Olson v. Berg

Decision Date31 October 1902
Docket Number13,097 - (49)
Citation91 N.W. 1103,87 Minn. 277
PartiesGUST OLSON v. E. O. BERG
CourtMinnesota Supreme Court

Action in the district court for Lac qui Parle county to recover $6,000 for malicious prosecution. The case was tried before Qvale, J., and a jury, which rendered a verdict in favor of plaintiff for $500. From an order denying a motion for judgment notwithstanding the verdict or for a new trial defendant appealed. Affirmed.

SYLLABUS

Motion for New Trial -- Exceptions.

Cappis v. Wiedemann, 86 Minn. 156, recently decided by this court, as to the proper practice under Laws 1901, c. 113 dispensing with the necessity of taking exceptions on the trial of an action, followed and applied.

Rulings of Court.

Certain rulings of the trial court considered, and held to present no reversible error.

J. H. Driscoll and Lewis E. Jones, for appellant.

Wellington Brown, for respondent.

OPINION

BROWN, J.

Action for damages for malicious prosecution. Plaintiff had a verdict in the court below, and defendant appealed from an order denying his motion for a new trial.

The only assignments of error which we are permitted to consider are with reference to certain rulings of the trial court on the admission of evidence. Some of the assignments which go to the alleged errors in the refusal of the trial court to instruct the jury in certain respects are not founded on any exceptions taken at the trial, and were not specified as errors in the notice of motion for a new trial. These cannot, therefore, be considered. We construed Laws 1901, c. 113, dispensing with the necessity of taking exceptions on the trial of an action, in Cappis v. Wiedemann, 86 Minn. 156, 90 N.W. 368, where the correct practice was pointed out: In cases where exceptions are taken at the trial, parties may proceed as under the old practice, specifying the ground of the motion for the new trial generally, but rulings not excepted to can be taken advantage of only by proceeding in accordance with the requirements of the act of 1901. That decision is followed and applied in this case.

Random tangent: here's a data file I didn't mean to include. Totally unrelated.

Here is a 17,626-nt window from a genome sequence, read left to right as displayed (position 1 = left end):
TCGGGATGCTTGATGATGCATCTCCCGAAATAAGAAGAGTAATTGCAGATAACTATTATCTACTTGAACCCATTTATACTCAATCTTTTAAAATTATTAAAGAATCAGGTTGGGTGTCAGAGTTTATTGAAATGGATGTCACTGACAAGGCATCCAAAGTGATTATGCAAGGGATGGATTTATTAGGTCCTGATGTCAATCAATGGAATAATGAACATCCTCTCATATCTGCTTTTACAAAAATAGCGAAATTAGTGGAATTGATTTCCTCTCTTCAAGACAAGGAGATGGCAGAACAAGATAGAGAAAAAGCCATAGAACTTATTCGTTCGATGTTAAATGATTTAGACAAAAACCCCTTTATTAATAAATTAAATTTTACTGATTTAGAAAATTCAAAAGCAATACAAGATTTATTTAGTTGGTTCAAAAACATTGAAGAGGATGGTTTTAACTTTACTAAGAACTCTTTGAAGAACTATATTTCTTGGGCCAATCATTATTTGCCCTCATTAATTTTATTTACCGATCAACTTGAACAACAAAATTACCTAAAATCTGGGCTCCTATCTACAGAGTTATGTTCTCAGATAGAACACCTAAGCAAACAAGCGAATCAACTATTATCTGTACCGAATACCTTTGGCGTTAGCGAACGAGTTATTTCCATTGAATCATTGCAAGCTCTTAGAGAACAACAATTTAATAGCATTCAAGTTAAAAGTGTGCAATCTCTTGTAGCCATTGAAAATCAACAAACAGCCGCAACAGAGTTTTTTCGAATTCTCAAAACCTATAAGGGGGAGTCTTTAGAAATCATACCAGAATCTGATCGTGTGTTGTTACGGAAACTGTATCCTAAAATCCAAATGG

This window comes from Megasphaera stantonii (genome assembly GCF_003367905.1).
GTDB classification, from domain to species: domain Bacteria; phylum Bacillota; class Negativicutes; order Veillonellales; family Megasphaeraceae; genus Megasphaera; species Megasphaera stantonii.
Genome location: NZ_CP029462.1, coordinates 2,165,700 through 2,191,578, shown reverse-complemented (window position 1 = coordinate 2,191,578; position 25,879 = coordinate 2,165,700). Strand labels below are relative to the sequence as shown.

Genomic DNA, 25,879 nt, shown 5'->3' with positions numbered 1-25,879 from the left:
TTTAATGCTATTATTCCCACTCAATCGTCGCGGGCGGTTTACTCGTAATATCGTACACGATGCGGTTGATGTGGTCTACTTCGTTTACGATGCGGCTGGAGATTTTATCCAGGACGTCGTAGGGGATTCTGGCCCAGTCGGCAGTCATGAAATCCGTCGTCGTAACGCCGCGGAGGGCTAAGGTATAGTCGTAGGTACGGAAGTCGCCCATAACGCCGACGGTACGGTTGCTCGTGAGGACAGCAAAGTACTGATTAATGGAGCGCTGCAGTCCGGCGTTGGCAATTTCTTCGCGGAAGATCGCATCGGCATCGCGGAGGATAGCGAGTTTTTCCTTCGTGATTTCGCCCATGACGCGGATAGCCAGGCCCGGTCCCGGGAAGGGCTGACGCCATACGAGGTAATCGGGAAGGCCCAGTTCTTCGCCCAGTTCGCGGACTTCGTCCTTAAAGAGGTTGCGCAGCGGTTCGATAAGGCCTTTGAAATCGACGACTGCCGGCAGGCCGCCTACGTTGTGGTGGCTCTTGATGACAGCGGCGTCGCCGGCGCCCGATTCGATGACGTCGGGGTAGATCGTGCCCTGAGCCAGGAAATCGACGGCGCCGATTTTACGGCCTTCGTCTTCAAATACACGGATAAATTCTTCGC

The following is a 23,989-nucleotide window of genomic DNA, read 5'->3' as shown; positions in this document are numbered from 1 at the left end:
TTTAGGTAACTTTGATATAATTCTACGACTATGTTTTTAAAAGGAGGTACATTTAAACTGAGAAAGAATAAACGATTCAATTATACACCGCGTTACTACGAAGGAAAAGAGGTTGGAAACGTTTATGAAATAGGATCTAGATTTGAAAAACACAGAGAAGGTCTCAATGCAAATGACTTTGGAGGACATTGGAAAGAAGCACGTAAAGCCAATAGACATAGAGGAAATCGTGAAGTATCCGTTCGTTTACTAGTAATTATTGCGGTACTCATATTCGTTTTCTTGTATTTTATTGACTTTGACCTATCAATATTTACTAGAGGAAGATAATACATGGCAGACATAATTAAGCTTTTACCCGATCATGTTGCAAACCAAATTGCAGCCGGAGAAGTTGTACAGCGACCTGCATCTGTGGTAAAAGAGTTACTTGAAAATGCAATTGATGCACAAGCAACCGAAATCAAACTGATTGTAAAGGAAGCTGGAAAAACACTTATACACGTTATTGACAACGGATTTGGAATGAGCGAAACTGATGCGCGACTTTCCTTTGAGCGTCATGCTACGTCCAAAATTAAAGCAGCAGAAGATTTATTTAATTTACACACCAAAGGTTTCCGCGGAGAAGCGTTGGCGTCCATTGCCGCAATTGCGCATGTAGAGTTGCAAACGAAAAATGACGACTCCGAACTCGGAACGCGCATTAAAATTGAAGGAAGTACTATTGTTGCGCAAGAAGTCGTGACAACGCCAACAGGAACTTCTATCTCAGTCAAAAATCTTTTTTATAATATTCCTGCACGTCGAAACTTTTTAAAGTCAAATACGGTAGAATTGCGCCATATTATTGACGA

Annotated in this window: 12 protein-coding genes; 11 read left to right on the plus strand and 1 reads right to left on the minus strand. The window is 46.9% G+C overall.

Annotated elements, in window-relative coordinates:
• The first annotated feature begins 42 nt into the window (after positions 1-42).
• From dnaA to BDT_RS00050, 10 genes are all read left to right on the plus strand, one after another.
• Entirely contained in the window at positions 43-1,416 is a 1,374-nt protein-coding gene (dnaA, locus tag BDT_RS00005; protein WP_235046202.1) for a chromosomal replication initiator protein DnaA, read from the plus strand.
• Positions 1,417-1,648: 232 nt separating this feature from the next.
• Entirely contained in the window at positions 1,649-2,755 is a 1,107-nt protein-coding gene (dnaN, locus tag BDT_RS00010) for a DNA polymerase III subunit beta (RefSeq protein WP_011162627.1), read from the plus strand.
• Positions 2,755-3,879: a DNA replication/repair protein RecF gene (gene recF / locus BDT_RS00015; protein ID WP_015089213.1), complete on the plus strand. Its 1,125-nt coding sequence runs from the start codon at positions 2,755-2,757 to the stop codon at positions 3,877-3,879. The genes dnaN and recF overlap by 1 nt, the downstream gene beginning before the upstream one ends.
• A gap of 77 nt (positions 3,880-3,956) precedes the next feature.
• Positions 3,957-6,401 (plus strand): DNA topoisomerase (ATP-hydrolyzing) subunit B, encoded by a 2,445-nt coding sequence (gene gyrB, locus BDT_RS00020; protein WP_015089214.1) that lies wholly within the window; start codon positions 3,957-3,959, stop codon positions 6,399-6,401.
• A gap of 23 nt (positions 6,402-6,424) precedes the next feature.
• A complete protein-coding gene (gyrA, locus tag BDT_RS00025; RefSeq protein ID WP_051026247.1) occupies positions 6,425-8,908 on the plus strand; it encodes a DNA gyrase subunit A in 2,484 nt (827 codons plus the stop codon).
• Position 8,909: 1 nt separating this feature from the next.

It appears from the record that plaintiff purchased through defendant, who was acting as agent, a threshing rig; and defendant claimed that at the time of the purchase, and as a part of the transaction, plaintiff made and signed a written property statement, representing therein that he was the owner of certain specified real and personal property. Subsequent to the sale, defendant, on the claim that the property statement was false and untrue, caused the arrest of plaintiff on the charge of having procured the threshing rig under false pretenses. Three distinct prosecutions were instituted against plaintiff; the first being dismissed without hearing, the second being dismissed after a hearing before the justice, and the third without hearing, on motion of the county attorney. The principal question of fact litigated on the trial was whether the property statement was in fact given by plaintiff, and intended as a true representation concerning the property owned by him. It was claimed on...

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